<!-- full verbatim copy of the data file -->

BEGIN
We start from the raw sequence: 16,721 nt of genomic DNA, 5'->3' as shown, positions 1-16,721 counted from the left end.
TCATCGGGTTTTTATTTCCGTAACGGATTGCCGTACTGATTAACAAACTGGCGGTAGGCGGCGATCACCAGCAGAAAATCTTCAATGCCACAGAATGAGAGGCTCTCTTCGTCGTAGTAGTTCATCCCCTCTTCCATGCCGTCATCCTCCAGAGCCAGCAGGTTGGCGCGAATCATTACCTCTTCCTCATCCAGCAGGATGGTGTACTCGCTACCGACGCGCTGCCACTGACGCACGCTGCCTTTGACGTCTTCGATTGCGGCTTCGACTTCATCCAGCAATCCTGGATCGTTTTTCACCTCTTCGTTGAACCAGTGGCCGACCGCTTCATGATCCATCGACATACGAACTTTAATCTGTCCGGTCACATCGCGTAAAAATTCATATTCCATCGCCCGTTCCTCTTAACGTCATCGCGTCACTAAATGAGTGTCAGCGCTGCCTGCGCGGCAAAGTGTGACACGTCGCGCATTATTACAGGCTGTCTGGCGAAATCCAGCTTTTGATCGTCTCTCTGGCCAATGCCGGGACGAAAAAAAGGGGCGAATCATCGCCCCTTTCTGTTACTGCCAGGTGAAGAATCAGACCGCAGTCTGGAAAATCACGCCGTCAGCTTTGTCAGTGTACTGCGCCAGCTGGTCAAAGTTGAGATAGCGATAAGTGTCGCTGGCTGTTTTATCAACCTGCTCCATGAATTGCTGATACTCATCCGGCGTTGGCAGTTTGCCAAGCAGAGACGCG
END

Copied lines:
We start from the raw sequence: 16,721 nt of genomic DNA, 5'->3' as shown, positions 1-16,721 counted from the left end.
TCATCGGGTTTTTATTTCCGTAACGGATTGCCGTACTGATTAACAAACTGGCGGTAGGCGGCGATCACCAGCAGAAAATCTTCAATGCCACAGAATGAGAGGCTCTCTTCGTCGTAGTAGTTCATCCCCTCTTCCATGCCGTCATCCTCCAGAGCCAGCAGGTTGGCGCGAATCATTACCTCTTCCTCATCCAGCAGGATGGTGTACTCGCTACCGACGCGCTGCCACTGACGCACGCTGCCTTTGACGTCTTCGATTGCGGCTTCGACTTCATCCAGCAATCCTGGATCGTTTTTCACCTCTTCGTTGAACCAGTGGCCGACCGCTTCATGATCCATCGACATACGAACTTTAATCTGTCCGGTCACATCGCGTAAAAATTCATATTCCATCGCCCGTTCCTCTTAACGTCATCGCGTCACTAAATGAGTGTCAGCGCTGCCTGCGCGGCAAAGTGTGACACGTCGCGCATTATTACAGGCTGTCTGGCGAAATCCAGCTTTTGATCGTCTCTCTGGCCAATGCCGGGACGAAAAAAAGGGGCGAATCATCGCCCCTTTCTGTTACTGCCAGGTGAAGAATCAGACCGCAGTCTGGAAAATCACGCCGTCAGCTTTGTCAGTGTACTGCGCCAGCTGGTCAAAGTTGAGATAGCGATAAGTGTCGCTGGCTGTTTTATCAACCTGCTCCATGAATTGCTGATACTCATCCGGCGTTGGCAGTTTGCCAAGCAGAGACGCG